Not-Always-Harmonious Australia

Text of talk by Michael Francis at the launch of his book Contesting Catholic Identify: The Foundation of Newman College 1914-1918

 

I think when I set out to write this book, the unconscious motivator was my frustration with popular myths about a harmonious white Australia. Talks around proposed changes to the national curriculum were often accompanied by assertions of homogenous Australian values, as old as Federation itself. In this narrow vision, with its blatant m_francis_portrait.jpgassimilationist agenda, Australia was white, English-speaking and Christian; our successes as an industrial economy and prosperous liberal democracy attributed to these supposed unifying facts about our origins.

Now this annoyed me, not only for the distasteful attacks on multiculturalism (that far greater and more recent of Australian values), but simply because such assertions of uniformity were not true. By way of a personal example, my maternal grandfather, grew up in regional Queensland in the 1950s. He came from Irish Catholic stock, though he was himself third generation Australian. Four of his uncles had served Australia during World War Two. Yet he and his brother were banned from participating in ANZAC Day commemorations at their local public school because the head teacher said their “loyalty to the crown could not be guaranteed.” I’m sure many people here know of similar stories of Catholic exclusion. I doubt my Catholic ancestors felt much fraternity with my Protestant ones.

Hopefully what my book shows is an Australia, not two decades after Federation, deeply wrought with division. A community divided along ethnic and religious lines. More often than not divided by class and political affiliation too. A deeply tribal white Australia. And one in which Catholics found themselves a significant minority; in the same way that many ethnic and religious groups in Australia today still find themselves subject to discrimination and vilification, often by the descendants of the very people who once found themselves excluded.

So it is a book about division. But I think it is also one about integration as much as separation. As you will see, the Catholic community was very much part of the fabric of Australia, and a great many of her sons and daughters already made up the elite of society. The last thing I want to do is merely perpetuate misleading stereotypes of downtrodden Irishmen living in urban ghettos. In Australia, at least, this was not always true.

One must remember, of course, that Newman College is built on the custodial lands of the Wurundjeri people of the Kulin Nation. While the Irish struggled against perceived persecution within Victorian society, they were, like all non-Indigenous Australians, the beneficiaries of European colonisation and concomitant acts of genocide and dispossession.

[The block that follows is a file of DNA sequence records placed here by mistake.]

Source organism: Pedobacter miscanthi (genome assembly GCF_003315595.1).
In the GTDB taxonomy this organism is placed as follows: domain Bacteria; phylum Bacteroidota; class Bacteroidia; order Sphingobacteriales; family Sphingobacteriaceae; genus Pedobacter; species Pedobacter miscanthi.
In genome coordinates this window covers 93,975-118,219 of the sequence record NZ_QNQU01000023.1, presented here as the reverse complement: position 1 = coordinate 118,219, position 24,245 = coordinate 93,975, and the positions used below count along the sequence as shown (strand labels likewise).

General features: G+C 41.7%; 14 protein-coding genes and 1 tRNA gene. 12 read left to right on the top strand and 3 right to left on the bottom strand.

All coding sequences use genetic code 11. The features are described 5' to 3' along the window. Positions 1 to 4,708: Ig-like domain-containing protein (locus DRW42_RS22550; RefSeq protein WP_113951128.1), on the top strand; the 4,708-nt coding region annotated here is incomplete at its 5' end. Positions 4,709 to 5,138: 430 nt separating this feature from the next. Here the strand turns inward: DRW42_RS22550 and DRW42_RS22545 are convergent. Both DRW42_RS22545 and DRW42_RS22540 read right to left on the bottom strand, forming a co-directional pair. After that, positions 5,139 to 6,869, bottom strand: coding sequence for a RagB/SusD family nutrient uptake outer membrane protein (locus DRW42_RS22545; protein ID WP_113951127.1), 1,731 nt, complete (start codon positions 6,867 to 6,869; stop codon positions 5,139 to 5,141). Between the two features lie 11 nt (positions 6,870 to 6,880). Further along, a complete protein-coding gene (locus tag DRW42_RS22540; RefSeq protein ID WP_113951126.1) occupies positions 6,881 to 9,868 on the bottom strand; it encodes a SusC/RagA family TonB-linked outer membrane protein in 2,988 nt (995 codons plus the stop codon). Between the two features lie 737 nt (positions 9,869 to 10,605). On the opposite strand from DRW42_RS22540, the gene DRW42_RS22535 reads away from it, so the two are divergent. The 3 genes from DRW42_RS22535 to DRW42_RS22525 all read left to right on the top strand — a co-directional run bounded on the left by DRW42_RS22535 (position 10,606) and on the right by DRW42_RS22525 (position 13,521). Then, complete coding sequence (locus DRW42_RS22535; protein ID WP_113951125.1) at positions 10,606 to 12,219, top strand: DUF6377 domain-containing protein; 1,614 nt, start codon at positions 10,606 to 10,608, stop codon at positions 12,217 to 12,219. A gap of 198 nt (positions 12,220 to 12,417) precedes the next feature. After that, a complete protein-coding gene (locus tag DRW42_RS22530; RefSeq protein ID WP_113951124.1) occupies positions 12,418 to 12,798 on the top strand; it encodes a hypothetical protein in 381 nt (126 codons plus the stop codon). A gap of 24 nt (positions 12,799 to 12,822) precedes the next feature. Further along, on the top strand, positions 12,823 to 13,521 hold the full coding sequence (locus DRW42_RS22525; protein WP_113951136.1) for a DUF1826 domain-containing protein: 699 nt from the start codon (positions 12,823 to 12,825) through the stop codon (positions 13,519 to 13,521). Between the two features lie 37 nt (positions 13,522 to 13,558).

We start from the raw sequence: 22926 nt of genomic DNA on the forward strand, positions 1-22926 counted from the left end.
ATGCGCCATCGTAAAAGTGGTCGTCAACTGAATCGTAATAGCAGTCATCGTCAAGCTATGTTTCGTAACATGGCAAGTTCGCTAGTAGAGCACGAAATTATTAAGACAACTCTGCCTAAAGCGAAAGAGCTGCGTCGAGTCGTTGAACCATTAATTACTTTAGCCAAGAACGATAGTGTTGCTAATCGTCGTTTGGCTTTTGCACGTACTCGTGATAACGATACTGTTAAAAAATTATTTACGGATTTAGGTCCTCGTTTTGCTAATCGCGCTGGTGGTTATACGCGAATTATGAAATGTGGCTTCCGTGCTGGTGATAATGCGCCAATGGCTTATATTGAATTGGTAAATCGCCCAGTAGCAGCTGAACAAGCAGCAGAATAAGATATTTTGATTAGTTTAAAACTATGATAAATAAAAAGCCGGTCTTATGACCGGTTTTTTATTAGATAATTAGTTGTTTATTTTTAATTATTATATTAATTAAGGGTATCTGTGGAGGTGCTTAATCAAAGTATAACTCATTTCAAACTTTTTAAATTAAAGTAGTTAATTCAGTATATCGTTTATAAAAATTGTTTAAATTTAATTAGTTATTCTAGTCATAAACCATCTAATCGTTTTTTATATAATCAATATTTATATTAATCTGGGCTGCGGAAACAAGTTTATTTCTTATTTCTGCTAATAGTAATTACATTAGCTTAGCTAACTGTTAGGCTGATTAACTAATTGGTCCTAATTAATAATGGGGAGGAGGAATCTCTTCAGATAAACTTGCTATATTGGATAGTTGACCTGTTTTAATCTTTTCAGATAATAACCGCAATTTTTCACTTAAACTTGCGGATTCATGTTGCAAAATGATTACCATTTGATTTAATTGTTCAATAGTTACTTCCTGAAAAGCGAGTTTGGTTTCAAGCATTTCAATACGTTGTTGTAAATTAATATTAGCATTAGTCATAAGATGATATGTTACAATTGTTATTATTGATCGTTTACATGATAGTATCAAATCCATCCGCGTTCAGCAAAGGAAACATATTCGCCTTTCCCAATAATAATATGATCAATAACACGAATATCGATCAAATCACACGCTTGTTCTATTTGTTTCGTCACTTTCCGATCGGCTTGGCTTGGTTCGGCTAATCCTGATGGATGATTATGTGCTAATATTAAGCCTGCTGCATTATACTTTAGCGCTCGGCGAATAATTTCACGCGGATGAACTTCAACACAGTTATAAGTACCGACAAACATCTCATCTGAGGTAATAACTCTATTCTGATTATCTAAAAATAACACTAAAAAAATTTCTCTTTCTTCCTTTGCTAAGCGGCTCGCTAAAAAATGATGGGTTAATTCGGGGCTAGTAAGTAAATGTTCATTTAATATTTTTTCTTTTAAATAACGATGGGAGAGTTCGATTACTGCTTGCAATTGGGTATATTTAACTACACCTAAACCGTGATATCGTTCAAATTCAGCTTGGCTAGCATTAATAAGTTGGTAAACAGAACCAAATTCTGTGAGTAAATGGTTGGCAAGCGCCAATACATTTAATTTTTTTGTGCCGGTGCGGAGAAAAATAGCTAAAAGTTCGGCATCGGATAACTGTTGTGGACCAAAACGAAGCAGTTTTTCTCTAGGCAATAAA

While I myself am not Indigenous, five of my cousins are Larrakia people; traditional owners of the lands upon which the city of Darwin is built. Their maternal grandparents are members of the Stolen Generation – torn from their Aboriginal mothers in infancy and forced to live at the Garden Point Catholic Mission on Melville Island – the victims of racist policies which resulted in a loss of language, religion, culture, and family connection. The intergenerational trauma of these events are still keenly felt. One need only think of the appalling statements made on commercial television last week.

During a state visit last year, the President of Ireland, Michael D. Higgins acknowledged not only the well-celebrated contributions of Irish men and women to Australian civic life, but also their deep complicity in policies and practices which relegated Aboriginal and Torres Strait Islander people to the very margins of society:

“If we are to be truly unblinking in our gaze, we must acknowledge that while most Irish emigrants experienced some measure, often a large measure, of prejudice and injustice, there were some among the number who inflicted injustice too.”

The relationship between Indigenous Australians and the Irish diaspora is doubtlessly multifaceted, and of course the nuances of that history fall outside the scope of my speech today. Regardless, one must acknowledge that the narrative you will read in my book takes place against the backdrop of overwhelming structural discrimination and the total exclusion of Indigenous people from the civil and political life of the nation. If non-Indigenous Catholics suffered injustice, at least they had the capacity to challenge that injustice as full citizens of a relatively free democracy.

I think remembering this history is extremely important. It gives us a more authentic understanding of events and their significance, and I hope also encourages a sense of empathy and a sensitivity when dealing with complex problems of identity and belonging in this ever changing world.

And I must say I have been overwhelmed by the support I have received over the last five years in getting to this point.

Michael Francis is a PhD candidate and Sessional Tutor at the University of Melbourne. His current study is the Catholic missions in the Northern Territory 1900-1940 and the relationship between the Church and Commonwealth Government in the formation of Indigenous policy.

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